First White Castle, then Starbucks, now Trader Joe’s...
Allow me to let you in on a little secret about the business reporting in the Kansas City Star. If they can find a way to make things larger-than-life, they will. I remember the newspaper’s mid-’80s hype about Kansas Citians flying in White Castle burgers from St. Louis the demand was so great.
Fifteen lackluster years later, White Castle beat it out of town, its tail between its legs.
In 1998 Starbucks came to KC. Much to the chagrin of next-door neighbor, Westport’s locally-owned Broadway Cafe. Broadway didn’t stand a chance. Ten years later, Starbucks moved on while Broadway is stronger than ever.
Which brings us to the much-ballyhooed grocer Trader Joe’s…
The Star‘s Joyce Smith couldn’t have hyped Trader Joe’s arrival more if she’d been on its payroll. "Brands that inspire belief: Trader Joe’s comes to KC," reads the headline on her July 13 sendup.
"Trader Joe’s, Chick-fil-A, Apple — they’re cult retailers," Smith gushed. "These big names and others have built a zealous following with great products at great values and by making an e"motional connection with consumers. As a result, their customers advertise for them, spreading the word and even convincing other customers that they should buy favorite products when shopping in the stores."
Just like White Castle and Starbucks…
Now let’s look at Trader Joe’s through the eyes of a couple who’ve shopped there for a decade.
"I’ve found that it’s comparable to Whole Foods but it’s not as good as Whole Foods," says upscale hotelier and musician Larry Padilla of Tucson. "It’s really a poor man’s Whole Foods."
"With Whole Foods you’re going to spend more money, but you’re going to be happier with the quality," Padilla says. "The vegetables at Whole Foods have lots of flavor, the pastries at Whole Foods are better and they have a butcher at Whole Foods."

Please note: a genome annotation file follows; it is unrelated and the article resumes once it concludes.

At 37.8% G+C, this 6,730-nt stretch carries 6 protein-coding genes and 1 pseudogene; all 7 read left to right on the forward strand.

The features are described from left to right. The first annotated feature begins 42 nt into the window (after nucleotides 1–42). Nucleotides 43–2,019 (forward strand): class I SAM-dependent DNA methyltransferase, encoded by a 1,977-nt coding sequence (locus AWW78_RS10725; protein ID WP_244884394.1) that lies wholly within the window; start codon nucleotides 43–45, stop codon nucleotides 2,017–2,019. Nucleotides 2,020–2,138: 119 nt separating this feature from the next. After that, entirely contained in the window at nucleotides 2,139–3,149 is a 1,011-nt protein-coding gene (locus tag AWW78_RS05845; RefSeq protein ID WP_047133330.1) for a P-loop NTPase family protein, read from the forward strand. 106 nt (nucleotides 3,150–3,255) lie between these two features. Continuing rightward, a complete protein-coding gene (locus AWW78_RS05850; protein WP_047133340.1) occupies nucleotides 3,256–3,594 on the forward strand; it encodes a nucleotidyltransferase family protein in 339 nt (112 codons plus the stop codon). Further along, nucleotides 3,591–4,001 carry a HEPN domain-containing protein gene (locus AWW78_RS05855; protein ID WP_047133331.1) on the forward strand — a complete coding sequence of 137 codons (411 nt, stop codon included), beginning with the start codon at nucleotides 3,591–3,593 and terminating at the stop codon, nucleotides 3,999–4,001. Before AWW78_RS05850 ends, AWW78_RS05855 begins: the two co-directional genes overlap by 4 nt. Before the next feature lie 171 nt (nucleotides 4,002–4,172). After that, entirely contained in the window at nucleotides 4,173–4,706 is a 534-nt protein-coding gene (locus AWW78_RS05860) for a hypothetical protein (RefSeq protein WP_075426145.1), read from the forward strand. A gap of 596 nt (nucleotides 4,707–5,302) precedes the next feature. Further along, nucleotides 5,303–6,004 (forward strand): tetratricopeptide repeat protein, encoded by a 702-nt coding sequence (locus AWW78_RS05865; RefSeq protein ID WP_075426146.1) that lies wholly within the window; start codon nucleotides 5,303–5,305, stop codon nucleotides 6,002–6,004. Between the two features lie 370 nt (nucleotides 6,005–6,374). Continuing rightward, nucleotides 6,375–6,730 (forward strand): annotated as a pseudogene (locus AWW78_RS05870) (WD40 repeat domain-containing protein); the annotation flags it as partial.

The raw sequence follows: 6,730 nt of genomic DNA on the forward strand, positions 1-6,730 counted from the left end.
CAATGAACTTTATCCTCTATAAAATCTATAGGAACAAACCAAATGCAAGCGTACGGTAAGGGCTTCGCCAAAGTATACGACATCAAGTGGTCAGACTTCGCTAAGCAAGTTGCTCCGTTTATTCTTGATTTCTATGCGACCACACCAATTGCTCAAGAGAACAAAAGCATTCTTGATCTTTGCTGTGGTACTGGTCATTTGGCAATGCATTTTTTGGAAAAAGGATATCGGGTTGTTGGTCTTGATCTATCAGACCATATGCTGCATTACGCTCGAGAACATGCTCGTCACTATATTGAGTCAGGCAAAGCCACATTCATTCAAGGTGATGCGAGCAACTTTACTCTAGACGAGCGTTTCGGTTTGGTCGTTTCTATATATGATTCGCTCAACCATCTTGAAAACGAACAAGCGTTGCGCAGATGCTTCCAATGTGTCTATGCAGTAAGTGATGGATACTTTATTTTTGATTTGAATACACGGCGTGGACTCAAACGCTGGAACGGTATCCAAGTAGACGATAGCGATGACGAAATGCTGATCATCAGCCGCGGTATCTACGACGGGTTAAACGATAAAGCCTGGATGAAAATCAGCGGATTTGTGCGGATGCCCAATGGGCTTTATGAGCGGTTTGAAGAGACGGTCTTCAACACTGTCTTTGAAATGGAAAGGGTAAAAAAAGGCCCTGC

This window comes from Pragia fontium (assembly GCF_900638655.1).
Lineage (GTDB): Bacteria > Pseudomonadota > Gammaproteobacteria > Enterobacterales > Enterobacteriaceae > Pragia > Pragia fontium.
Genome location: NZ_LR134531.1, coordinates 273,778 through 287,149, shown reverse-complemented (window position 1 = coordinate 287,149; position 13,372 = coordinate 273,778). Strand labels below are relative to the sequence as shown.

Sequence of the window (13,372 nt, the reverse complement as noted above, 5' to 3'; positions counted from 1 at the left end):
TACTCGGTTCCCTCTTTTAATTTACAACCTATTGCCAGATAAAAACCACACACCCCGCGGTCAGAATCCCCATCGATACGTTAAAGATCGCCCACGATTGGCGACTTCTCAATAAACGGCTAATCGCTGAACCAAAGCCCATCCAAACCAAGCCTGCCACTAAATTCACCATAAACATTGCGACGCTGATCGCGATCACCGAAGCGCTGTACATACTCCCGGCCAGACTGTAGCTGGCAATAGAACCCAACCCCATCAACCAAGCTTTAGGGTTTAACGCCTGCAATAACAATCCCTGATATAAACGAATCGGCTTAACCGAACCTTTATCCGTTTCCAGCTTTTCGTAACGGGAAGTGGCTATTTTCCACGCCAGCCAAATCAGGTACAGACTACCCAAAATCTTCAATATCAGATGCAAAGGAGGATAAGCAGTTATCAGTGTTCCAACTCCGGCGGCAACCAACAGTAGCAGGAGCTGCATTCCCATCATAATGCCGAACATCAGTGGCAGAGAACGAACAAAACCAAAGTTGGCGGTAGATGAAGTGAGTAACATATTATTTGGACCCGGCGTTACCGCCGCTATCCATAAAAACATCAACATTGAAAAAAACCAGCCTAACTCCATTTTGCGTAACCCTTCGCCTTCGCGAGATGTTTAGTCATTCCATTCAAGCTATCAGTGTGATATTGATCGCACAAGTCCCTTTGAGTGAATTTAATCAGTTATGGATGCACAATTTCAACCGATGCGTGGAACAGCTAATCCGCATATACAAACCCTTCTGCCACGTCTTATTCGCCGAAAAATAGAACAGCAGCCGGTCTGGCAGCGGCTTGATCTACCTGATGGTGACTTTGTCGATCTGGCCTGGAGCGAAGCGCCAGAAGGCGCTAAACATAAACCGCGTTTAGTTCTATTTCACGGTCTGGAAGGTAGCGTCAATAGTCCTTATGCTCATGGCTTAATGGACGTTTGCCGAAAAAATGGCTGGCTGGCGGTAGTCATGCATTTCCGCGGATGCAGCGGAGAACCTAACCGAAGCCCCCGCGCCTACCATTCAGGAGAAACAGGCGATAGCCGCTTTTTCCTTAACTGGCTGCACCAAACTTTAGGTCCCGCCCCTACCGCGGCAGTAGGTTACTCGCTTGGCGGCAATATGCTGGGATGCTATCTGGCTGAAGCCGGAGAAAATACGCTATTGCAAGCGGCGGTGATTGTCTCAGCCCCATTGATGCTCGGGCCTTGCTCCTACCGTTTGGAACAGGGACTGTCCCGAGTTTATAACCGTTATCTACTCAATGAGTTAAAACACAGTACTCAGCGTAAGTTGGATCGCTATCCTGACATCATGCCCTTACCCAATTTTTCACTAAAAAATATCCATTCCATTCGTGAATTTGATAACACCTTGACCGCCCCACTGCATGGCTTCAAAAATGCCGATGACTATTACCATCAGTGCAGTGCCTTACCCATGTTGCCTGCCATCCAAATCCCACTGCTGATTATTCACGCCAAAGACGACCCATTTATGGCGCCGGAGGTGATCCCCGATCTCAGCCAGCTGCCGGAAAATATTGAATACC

Like in KC, when Trader Joe’s was a hot ticket when it opened in Tucson.
"It was the thing to do," Padilla says. "Instead of going to Safeway."
"I would put our new Safeway ahead of Trader Joe’s," Padilla says. "Trader Joe’s used to be a very cool place. They would carry a lot of quality foods, like Paul Newman‘s line of foods. It was cool to shop there. Like you were a beatnik or an artist. Kind of like when Starbucks first opened. But now you’re uncool if you go to Starbucks – if you’re spending five bucks for a cup of coffee you’re an idiot."
To put things in persepctive, "Everything has its time, but it’s all about quality," Padilla muses. "And to me, Trader Joe’s is mediocre. Once you buy something at Trader Joe’s and you buy the identical product at Whole Foods there is a discernable difference."
Padilla’s wife Terry – an instructor at an Arizona community college – has another take.
"There are some things I like at Trader Joe’s," she says. "They have a protein bread I can’t get any other place. I buy a few things there, but not a lot. They’ve got some good wines, but I’ve bought stuff there – like you buy something there and it’s stale. And that never happens at Whole Foods. Whole Foods is more expensive but they really check oiut their vendors."
Larry Padilla’s bottom line on Trader Joe’s:
"It’s an image thing. Am I cool because I shop there? Am I going there because of my image? Or am I going because they have something unique? On a scale of one to ten, I would put Whole Foods at a 10, Safeway at a 5 or 6 and Trader Joe’s at 4 or 5."